One of the most important trading rules is this: markets tend to retrace a distance of 1/3 to ½ of the previous trend line before resuming a further move. Thus, the 50% level is the most important level that price will test.

The most important retracement levels other than 50%

The most important retracement levels are 38.2% and 61.8% Fibonacci retracement levels. These are the levels where we should most often expect the price to stop or even reverse.

The “Fibonacci Retracement Levels” tool

In fact, the need to constantly perform the calculations that we have been doing, of course, is not necessary. Nowadays, on any platform that provides access to asset quotes in real-time, there is such a tool as “Fibonacci Correction Levels” or Fib Retracement. Now, all we need to do is to find the main trend and the correction in relation to it. And here is where many traders have difficulties – how to choose the first (starting) point…

The thing is that often when prices are moving up or down over a long period of time, they often form additional peaks and drops, which can also be regarded as the starting (first) point.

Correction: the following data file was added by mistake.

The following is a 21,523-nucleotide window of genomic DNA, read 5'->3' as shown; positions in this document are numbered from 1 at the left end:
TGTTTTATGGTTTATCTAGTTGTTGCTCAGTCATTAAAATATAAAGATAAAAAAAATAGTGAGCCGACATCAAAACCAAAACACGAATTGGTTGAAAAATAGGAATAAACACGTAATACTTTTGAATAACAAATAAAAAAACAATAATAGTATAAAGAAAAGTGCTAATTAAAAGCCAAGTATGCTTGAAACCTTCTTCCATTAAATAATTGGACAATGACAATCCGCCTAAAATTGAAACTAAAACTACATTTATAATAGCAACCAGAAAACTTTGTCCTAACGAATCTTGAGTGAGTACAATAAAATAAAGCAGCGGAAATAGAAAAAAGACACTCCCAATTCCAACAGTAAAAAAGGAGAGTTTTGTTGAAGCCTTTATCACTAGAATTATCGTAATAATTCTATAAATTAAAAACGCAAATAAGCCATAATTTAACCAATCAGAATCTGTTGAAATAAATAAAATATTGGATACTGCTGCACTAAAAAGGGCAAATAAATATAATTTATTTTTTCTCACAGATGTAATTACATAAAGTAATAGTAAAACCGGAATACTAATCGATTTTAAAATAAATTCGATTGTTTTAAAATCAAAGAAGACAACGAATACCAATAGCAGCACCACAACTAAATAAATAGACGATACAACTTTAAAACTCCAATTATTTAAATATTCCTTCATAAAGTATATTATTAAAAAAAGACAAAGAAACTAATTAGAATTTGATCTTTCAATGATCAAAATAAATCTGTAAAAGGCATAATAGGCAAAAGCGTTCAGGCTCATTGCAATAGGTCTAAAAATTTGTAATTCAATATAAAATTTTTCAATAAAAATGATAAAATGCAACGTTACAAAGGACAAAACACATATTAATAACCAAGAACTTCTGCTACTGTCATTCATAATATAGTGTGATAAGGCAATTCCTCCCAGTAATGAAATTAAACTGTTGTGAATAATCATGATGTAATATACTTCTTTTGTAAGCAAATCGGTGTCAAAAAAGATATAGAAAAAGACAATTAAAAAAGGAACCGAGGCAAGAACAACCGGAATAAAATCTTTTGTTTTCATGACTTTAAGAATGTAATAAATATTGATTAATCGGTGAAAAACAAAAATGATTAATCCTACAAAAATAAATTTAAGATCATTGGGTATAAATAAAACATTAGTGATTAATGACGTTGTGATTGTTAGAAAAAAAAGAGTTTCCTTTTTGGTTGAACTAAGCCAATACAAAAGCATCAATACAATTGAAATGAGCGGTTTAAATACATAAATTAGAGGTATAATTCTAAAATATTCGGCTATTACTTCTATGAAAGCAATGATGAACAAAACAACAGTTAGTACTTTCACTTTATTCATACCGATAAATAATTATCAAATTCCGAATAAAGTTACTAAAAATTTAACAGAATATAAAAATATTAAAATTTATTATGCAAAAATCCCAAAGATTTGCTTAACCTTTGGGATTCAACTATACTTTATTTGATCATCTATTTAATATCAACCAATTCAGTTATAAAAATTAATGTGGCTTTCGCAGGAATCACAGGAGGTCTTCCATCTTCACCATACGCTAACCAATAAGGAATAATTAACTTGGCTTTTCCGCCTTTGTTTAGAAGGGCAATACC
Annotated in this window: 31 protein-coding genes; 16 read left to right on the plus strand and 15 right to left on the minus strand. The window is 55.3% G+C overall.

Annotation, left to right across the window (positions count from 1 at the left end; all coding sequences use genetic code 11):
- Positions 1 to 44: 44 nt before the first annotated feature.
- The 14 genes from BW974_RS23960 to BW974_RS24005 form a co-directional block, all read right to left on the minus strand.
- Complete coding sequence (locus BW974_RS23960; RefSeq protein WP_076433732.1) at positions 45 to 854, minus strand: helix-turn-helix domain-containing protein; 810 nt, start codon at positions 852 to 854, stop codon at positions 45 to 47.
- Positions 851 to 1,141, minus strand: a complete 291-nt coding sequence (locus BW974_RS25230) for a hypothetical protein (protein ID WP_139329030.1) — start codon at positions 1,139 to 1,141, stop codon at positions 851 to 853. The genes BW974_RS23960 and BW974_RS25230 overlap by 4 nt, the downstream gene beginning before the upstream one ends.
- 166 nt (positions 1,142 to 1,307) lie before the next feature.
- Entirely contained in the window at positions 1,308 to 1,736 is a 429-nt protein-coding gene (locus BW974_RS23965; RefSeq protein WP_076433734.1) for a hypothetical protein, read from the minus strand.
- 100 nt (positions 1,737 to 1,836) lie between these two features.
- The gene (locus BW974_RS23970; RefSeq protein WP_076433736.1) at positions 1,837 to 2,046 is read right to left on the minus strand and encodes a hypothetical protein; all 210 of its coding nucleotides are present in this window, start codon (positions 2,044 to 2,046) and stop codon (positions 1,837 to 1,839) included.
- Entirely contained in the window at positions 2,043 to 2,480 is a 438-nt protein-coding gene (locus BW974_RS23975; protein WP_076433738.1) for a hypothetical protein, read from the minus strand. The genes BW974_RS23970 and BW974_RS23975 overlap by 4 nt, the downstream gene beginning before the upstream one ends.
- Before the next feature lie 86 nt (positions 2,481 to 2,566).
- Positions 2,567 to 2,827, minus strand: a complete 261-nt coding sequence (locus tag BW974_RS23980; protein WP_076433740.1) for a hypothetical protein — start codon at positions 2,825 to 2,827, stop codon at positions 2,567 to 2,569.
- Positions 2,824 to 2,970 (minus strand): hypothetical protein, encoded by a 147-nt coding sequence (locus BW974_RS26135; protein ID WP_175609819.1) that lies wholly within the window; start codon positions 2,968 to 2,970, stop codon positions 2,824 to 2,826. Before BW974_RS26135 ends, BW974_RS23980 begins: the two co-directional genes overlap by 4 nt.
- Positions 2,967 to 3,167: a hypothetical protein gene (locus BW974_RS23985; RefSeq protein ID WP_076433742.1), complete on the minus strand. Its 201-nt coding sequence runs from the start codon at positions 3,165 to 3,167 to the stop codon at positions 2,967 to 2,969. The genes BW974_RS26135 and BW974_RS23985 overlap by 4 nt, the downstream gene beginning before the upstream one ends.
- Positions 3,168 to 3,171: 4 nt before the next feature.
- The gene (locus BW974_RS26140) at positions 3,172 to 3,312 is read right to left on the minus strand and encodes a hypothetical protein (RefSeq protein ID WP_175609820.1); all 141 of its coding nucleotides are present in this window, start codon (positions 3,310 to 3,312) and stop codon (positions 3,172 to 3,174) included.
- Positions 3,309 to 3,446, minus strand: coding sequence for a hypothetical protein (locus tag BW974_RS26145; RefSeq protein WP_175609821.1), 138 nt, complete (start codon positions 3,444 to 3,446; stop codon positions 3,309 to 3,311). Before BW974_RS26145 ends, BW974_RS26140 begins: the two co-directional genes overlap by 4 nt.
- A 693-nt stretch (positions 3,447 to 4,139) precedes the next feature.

There is no hard and fast rule here. For example, a number of developments give the following rule: depending on the timeframe period.

For example:

  • On a timeframe of 1 hour, we can only look at the chart for the last two weeks
  • On a four-hour timeframe, we can view the chart over a period of 6 months
  • On a daily timeframe, we might consider a chart for a period of 2 years
  • Weekly timeframe – consider the chart for 6 years
  • Monthly timeframe – 13 years

It is believed that the correction can only last until the Fibonacci correction level of 61.8% Fibonacci. I.e., if the price crosses this level, the Fibonacci correction levels need to be rebuilt.

What to do after selecting the first (starting point)?

After selecting the time frame and the time period over which we can analyze the chart, we need to find the starting point. Here, everything is simple – the starting point is the minimum or maximum value of the price during the selected time frame. If we are measuring a retracement level when we are in a descending (bearish) trend, our starting point will be the minimum. On a rising (bullish) trend, the maximum price value is the starting point. The first point of Fibonacci retracement levels is set as the starting point, and then the whole grid with levels is stretched on the chart so that the last level touches the maximum (or minimum) price value, i.e. the value from which the retracement started.

What time frame should I choose to build Fibonacci retracement levels?

Any. Fibonacci retracement levels will work on any time frame you choose. However, it should be noted that most technical analysts do not recommend using timeframes under 1 hour because on these timeframes the price is more subject to the so-called “market noise”, i.e. a random movement that cannot be predicted.

Kevin Doran

I have been trading forex since 2015. Over the past few years, I have tried and tested all the most popular Forex Brokers. I publish my reviews to help you choose a reliable broker and reduce your risks.